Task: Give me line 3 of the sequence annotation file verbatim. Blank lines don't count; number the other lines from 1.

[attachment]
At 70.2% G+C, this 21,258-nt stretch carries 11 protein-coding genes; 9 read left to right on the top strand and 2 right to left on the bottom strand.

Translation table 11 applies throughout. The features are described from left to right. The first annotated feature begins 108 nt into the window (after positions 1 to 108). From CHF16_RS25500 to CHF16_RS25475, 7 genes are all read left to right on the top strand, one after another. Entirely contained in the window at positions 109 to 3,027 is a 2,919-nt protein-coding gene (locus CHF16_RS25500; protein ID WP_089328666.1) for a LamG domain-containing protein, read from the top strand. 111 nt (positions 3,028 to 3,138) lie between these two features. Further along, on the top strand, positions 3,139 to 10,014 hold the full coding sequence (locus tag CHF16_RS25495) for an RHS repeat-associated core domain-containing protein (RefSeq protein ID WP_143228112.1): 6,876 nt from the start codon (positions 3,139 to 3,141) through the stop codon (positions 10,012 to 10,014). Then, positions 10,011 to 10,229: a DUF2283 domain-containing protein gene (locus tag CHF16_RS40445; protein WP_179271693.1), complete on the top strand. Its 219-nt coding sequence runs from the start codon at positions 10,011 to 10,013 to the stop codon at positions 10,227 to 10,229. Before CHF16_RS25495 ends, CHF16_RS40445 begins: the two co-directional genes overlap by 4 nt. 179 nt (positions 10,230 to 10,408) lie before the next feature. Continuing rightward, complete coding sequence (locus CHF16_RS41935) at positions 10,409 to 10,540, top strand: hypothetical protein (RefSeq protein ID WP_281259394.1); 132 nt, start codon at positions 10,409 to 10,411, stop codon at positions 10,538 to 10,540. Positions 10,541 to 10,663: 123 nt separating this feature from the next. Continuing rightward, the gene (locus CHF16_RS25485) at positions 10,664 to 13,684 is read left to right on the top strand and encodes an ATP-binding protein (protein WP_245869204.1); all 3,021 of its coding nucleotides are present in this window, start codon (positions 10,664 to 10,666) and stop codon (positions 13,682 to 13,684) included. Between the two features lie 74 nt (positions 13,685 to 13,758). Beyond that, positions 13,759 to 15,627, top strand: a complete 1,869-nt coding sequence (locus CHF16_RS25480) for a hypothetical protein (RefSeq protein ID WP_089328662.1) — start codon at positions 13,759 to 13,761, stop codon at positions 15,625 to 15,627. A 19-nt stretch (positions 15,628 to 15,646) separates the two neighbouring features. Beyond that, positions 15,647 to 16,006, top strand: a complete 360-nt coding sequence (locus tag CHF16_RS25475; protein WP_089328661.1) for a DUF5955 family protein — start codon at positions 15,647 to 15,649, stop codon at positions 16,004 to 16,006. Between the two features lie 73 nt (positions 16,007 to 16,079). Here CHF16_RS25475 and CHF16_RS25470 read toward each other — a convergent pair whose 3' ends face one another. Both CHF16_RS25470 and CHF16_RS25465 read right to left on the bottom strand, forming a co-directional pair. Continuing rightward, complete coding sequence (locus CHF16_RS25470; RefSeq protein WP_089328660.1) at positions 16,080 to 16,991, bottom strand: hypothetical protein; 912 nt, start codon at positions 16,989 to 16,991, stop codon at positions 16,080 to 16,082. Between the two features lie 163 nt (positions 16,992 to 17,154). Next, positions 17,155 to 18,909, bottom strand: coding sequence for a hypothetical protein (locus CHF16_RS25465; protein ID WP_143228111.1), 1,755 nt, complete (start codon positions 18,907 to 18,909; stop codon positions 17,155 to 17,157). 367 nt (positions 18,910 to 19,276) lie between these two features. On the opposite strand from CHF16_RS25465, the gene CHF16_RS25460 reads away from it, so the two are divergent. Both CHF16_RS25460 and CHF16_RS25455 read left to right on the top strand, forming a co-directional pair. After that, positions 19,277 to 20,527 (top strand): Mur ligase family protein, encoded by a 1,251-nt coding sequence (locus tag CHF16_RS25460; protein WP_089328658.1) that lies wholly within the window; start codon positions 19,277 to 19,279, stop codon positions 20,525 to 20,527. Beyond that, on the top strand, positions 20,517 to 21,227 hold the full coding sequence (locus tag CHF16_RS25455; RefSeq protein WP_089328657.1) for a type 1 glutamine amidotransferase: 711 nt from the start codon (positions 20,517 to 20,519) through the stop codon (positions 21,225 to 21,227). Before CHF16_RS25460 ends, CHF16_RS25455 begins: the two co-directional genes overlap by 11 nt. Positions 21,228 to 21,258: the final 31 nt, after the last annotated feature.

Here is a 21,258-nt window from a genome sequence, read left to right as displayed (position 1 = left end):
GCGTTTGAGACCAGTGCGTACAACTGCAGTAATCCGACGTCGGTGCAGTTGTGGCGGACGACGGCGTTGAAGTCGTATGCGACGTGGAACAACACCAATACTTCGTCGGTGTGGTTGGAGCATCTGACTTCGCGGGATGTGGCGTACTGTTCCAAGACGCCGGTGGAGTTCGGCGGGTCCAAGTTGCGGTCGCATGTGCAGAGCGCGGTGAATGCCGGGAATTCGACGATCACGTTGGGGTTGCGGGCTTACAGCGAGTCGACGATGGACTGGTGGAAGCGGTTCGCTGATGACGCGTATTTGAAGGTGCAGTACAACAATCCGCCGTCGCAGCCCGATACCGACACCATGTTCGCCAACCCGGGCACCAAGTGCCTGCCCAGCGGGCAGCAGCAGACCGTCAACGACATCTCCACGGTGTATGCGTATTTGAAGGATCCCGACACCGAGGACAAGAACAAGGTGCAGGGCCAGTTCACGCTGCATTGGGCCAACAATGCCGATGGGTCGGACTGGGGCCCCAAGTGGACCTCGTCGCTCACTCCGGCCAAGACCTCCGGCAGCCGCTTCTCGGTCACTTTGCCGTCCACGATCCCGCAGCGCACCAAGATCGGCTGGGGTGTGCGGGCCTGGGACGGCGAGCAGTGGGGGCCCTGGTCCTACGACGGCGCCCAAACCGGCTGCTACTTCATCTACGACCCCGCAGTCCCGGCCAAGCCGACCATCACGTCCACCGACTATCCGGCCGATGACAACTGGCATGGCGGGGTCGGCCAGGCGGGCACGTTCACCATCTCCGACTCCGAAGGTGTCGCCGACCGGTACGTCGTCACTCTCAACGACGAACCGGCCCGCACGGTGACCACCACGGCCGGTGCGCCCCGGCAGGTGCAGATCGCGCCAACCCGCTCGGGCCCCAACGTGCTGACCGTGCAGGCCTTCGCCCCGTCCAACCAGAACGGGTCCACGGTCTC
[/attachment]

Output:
Here is a 21,258-nt window from a genome sequence, read left to right as displayed (position 1 = left end):